In preparation for XCOM 2, I went back to 2012’s XCOM: Enemy Unknown to try the apparently canonical ‘Impossible’ difficulty one more time. Unsurprisingly, the first mission ended how it usually does. By turn five, Rookie Harry Turner, faced with the deaths of his three comrades at the hands of the aliens, panics. The random number generator decrees that this requires him to run out into the open, and immediately get gunned down by overwatch fire. I’ve lost the mission. But hey, that’s XCOM.
It comes as no surprise that Enemy Unknown’s sequel is built on these failures. XCOM 2 takes place twenty years after the war to defend the Earth in XCOM: Enemy Unknown, and yes, it’s a world in which the Commander – read: the player – lost the war. Having won, probably because of soldiers like Harry Turner, the aliens proceed to set up shop as humanity’s shadowy overlords, and it’s up to the remains of XCOM to stop them and take back what’s left of the Earth. Their first step? Risk everything on rescuing the Commander, when they’re the reason they lost the war in the first place. What could possibly go wrong this time around?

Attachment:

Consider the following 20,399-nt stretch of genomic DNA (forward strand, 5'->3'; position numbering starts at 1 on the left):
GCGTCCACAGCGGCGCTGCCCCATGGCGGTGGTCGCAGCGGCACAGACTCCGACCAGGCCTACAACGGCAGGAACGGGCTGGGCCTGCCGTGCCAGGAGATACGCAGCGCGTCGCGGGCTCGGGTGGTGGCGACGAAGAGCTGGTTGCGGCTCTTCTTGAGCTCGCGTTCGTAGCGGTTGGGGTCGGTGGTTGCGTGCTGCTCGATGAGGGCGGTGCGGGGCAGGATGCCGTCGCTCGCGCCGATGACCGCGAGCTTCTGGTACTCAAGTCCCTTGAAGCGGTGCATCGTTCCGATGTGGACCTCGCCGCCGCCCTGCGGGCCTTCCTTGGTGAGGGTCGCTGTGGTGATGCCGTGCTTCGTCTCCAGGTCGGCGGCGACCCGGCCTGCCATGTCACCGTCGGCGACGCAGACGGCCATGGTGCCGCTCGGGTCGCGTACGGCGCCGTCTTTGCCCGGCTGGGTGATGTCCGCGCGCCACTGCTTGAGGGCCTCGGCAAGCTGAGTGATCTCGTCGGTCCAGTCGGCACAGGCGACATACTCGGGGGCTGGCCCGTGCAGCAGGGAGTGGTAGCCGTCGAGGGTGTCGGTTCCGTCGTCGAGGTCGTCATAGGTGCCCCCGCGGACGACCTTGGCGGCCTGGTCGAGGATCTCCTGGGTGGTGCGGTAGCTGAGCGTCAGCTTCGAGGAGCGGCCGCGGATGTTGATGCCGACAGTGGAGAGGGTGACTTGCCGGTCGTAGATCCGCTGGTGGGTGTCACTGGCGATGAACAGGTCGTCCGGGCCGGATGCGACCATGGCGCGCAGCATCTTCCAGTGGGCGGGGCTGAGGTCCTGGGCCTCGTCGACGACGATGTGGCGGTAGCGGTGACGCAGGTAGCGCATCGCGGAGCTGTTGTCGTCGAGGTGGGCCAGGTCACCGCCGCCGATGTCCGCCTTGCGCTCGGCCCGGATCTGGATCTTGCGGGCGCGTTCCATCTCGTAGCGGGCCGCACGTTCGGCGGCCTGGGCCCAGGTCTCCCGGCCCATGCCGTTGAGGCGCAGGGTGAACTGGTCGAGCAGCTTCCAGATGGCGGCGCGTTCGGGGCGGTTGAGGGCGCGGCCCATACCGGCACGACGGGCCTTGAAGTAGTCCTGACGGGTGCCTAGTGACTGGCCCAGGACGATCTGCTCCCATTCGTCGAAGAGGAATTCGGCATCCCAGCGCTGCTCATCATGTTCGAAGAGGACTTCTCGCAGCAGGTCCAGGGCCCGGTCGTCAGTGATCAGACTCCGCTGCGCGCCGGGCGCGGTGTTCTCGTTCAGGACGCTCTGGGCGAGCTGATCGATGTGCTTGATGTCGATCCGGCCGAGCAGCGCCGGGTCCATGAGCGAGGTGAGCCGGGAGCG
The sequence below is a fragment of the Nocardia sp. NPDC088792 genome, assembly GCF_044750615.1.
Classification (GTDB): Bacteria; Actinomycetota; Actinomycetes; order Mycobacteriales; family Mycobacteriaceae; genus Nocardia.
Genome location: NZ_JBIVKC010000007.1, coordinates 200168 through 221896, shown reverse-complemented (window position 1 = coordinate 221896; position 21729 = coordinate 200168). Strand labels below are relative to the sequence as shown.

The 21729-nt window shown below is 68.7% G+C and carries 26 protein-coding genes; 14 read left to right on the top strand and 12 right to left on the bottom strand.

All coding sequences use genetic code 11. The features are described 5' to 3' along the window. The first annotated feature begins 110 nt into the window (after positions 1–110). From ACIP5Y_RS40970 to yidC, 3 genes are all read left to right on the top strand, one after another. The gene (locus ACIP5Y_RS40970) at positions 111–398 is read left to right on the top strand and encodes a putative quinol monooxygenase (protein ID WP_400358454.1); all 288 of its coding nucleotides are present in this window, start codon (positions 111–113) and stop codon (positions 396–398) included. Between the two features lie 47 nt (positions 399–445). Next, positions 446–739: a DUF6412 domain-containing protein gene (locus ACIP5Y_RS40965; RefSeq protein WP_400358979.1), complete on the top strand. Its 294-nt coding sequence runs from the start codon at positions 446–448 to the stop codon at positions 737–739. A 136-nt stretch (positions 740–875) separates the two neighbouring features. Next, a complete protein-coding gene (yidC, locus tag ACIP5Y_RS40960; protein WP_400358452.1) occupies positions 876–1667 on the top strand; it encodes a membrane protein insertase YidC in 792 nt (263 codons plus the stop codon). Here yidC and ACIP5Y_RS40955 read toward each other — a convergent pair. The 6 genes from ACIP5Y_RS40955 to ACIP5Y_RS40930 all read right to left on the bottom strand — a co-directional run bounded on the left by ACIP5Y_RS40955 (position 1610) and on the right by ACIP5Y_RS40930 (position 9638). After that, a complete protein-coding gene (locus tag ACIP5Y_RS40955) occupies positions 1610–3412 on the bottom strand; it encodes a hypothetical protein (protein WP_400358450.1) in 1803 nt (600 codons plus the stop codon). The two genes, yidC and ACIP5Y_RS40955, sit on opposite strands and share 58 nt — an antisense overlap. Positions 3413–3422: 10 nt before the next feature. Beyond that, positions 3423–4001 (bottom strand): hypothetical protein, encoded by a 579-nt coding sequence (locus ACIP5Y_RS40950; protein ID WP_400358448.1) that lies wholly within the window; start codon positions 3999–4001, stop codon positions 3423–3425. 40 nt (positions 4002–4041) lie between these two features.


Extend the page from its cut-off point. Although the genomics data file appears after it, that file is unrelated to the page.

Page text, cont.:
Having now played through almost all of the game, I can confirm: lots can go wrong. It’s still XCOM, and soldiers die left and right to the wide variety of alien types and abilities you’re up against. But damn, if it isn’t enjoyable. XCOM 2 delivers a slick, refined version of the gameplay from Enemy Unknown, with more options, customisation, strategies and big, badass weaponry. This depth doesn’t change the pace of combat; if anything, the tactical combat is now faster paced than ever, with many missions being timed based on a variety of objectives. This has been a divisive move on behalf of developers Firaxis, but I’ve personally been enjoying the high-risk nature of the timed missions in XCOM 2. Procedurally generated maps and a large number of mission types means that not only does the gameplay stay fresh, but it prevents the player from using the same old rinse-and-repeat strategies. To balance this, combat has been made marginally more forgiving, with soldiers being far more likely to be injured rather than killed outright (though the latter is still very much a possibility).
The game is far from perfect, though. Many of the bugs and glitches present in the previous game are not just present in XCOM 2, but have been exacerbated. Be prepared for awkward camera-hangs, line-of-sight issues, aliens shooting through walls, and cover that explodes for no reason. It will be frustrating at times, and until the game is better patched, I recommend against playing on Ironman mode, where you can’t reload earlier save games.
I do recommend you play it right now, however. Dice will be rolled, soldiers will die, and at times you’ll want to tear your hair out all over again. But then, as the old saying goes: that’s XCOM. So good luck, Commander, the time has come to reclaim our world.
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